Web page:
In DMI I made a report showing end-to-end RTT vs end-to-end ACK RTT. My question was why there is such a big difference between the two and which one is actually relevant ?
here are the two definitions for End-to-End RTT and End-to-End ACK RTT metrics:
End-to-end ACK RTT
The time it takes for an ACK packet to travel from a client to the monitored server and back again.
The time it takes for a SYN packet to travel from the client to a monitored server and back again.
Is this helpful?
As I understand it -
RTT is calculated during the TCP handshake at the beginning of a connection (syn, syn-ack, ack). That would mean this is calculated once per session, with no load on the wire/connection.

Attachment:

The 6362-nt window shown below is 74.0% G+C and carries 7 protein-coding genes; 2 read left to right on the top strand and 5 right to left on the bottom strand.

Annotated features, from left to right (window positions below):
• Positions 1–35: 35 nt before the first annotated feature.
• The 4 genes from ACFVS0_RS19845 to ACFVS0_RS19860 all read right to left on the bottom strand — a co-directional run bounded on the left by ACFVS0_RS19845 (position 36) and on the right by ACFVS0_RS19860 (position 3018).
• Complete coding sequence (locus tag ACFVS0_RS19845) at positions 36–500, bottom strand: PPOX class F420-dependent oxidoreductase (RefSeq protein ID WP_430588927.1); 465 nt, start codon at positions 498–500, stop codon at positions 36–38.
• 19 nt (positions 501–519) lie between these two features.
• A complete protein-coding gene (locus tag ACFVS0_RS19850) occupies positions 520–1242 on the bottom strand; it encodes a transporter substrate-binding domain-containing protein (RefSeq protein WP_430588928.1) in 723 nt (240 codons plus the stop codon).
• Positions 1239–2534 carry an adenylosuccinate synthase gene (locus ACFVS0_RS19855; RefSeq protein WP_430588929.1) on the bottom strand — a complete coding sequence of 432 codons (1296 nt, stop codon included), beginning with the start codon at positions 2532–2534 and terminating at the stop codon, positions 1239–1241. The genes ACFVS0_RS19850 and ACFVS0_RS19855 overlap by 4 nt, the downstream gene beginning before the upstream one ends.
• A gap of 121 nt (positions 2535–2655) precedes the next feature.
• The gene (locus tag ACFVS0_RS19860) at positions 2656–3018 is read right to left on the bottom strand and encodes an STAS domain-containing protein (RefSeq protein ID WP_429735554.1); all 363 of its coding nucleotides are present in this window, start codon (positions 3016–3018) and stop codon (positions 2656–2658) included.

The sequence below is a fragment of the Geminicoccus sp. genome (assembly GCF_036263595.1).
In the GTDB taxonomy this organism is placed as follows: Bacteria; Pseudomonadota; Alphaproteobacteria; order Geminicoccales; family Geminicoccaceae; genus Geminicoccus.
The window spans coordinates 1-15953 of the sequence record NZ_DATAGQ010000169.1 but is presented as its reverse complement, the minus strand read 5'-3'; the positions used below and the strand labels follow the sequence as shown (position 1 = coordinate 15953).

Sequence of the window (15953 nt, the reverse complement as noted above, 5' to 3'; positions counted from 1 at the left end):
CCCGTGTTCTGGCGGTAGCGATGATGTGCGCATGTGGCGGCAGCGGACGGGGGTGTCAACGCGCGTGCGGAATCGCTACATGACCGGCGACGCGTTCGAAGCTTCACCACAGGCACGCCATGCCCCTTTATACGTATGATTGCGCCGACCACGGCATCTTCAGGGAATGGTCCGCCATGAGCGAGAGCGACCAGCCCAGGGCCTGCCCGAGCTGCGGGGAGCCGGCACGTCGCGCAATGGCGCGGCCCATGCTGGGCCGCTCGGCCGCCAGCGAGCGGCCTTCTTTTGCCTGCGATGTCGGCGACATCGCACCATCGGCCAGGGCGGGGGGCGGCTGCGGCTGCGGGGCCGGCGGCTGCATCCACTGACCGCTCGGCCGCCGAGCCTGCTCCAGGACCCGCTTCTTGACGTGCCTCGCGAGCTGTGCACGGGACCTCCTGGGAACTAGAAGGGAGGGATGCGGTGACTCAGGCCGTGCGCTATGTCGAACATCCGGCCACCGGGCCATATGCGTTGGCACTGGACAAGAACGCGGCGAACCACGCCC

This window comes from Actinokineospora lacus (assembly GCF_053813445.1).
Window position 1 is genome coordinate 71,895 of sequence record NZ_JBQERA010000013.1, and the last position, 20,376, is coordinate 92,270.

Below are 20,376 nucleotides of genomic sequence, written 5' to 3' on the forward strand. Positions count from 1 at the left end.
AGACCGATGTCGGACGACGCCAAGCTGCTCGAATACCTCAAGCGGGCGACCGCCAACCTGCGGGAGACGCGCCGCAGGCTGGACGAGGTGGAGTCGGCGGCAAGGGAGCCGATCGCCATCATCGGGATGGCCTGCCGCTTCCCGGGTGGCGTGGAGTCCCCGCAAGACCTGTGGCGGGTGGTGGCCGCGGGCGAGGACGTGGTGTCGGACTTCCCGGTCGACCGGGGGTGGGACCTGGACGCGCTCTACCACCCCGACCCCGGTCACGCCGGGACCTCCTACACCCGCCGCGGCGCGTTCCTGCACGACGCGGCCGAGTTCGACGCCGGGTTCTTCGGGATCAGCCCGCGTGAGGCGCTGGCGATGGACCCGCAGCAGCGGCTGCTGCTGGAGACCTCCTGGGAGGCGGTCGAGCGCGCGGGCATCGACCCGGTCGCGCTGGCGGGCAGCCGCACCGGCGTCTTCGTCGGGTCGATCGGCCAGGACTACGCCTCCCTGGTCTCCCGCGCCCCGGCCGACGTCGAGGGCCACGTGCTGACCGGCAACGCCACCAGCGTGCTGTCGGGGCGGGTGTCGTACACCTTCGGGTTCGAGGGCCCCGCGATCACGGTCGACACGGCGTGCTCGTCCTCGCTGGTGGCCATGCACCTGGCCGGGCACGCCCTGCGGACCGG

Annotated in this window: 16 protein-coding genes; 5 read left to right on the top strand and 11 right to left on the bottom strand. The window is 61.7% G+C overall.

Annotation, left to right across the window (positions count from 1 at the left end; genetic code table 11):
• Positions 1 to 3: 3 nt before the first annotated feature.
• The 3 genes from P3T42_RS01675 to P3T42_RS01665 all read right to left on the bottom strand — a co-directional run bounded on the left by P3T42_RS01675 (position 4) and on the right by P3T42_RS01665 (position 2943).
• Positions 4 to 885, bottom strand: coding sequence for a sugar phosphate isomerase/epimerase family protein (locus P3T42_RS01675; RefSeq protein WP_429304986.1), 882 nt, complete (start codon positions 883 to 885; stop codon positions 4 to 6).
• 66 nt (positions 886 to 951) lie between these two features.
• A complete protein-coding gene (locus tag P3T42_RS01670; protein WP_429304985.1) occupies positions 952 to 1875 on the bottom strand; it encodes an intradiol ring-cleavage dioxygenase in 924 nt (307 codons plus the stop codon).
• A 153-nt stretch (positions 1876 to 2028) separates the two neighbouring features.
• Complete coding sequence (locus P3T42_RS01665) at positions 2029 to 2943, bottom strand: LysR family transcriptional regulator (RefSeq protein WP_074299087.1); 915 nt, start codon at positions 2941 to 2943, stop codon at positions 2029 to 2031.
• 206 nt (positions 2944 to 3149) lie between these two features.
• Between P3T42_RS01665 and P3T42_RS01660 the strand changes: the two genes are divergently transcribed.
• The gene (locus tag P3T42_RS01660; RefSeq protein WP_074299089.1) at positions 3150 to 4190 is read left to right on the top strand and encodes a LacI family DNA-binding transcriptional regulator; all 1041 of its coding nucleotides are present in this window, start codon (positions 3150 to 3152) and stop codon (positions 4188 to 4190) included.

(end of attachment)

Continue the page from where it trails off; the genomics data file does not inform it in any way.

ACK RTT is calculated during the data transfer from the ACKs between the client and the server. So ACK RTT is calculated when there is payload and traffic on the wire. There are many of these calculations per session, the number of which can be added as a metric in your report as well.
So which one is more accurate? I like to think of RTT as the "ping" time of the connection with no load. However, if I'm having some performance problems, the ACK RTT may reveal issues when data is transferring to the client. ACK RTT is usually higher but if the number is stable, the connection can be perceived to be solid.
Like many metrics in DCRUM, sometimes the actual value isn't as important as deviations over time. Sometimes the actual value (if it's high) could be an indicator of problem, but fluctuations reveal changes in the performance (either good or bad).